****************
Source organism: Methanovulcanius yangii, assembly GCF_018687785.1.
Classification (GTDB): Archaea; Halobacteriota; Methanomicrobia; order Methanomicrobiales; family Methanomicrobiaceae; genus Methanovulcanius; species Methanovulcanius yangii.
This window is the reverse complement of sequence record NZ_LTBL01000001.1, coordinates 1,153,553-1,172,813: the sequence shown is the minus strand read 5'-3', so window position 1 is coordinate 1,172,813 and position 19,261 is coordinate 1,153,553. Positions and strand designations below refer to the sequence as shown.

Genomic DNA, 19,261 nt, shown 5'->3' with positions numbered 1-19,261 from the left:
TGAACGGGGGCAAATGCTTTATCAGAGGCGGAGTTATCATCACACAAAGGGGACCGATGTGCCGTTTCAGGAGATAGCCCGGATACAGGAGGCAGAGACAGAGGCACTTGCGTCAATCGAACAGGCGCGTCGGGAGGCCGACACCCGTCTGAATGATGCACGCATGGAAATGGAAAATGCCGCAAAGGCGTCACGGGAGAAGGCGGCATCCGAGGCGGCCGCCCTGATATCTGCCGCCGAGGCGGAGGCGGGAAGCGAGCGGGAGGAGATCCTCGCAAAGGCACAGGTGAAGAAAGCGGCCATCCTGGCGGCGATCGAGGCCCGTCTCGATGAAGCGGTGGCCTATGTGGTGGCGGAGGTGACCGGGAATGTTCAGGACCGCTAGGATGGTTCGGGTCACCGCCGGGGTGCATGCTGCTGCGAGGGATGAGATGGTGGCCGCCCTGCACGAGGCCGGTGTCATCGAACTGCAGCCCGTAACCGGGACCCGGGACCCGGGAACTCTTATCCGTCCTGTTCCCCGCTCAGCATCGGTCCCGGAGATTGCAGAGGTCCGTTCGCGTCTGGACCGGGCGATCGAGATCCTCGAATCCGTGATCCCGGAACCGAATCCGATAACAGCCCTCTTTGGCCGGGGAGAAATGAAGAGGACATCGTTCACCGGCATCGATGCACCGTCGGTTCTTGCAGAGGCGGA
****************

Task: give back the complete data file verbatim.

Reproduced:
Source organism: Methanovulcanius yangii, assembly GCF_018687785.1.
Classification (GTDB): Archaea; Halobacteriota; Methanomicrobia; order Methanomicrobiales; family Methanomicrobiaceae; genus Methanovulcanius; species Methanovulcanius yangii.
This window is the reverse complement of sequence record NZ_LTBL01000001.1, coordinates 1,153,553-1,172,813: the sequence shown is the minus strand read 5'-3', so window position 1 is coordinate 1,172,813 and position 19,261 is coordinate 1,153,553. Positions and strand designations below refer to the sequence as shown.

Genomic DNA, 19,261 nt, shown 5'->3' with positions numbered 1-19,261 from the left:
TGAACGGGGGCAAATGCTTTATCAGAGGCGGAGTTATCATCACACAAAGGGGACCGATGTGCCGTTTCAGGAGATAGCCCGGATACAGGAGGCAGAGACAGAGGCACTTGCGTCAATCGAACAGGCGCGTCGGGAGGCCGACACCCGTCTGAATGATGCACGCATGGAAATGGAAAATGCCGCAAAGGCGTCACGGGAGAAGGCGGCATCCGAGGCGGCCGCCCTGATATCTGCCGCCGAGGCGGAGGCGGGAAGCGAGCGGGAGGAGATCCTCGCAAAGGCACAGGTGAAGAAAGCGGCCATCCTGGCGGCGATCGAGGCCCGTCTCGATGAAGCGGTGGCCTATGTGGTGGCGGAGGTGACCGGGAATGTTCAGGACCGCTAGGATGGTTCGGGTCACCGCCGGGGTGCATGCTGCTGCGAGGGATGAGATGGTGGCCGCCCTGCACGAGGCCGGTGTCATCGAACTGCAGCCCGTAACCGGGACCCGGGACCCGGGAACTCTTATCCGTCCTGTTCCCCGCTCAGCATCGGTCCCGGAGATTGCAGAGGTCCGTTCGCGTCTGGACCGGGCGATCGAGATCCTCGAATCCGTGATCCCGGAACCGAATCCGATAACAGCCCTCTTTGGCCGGGGAGAAATGAAGAGGACATCGTTCACCGGCATCGATGCACCGTCGGTTCTTGCAGAGGCGGA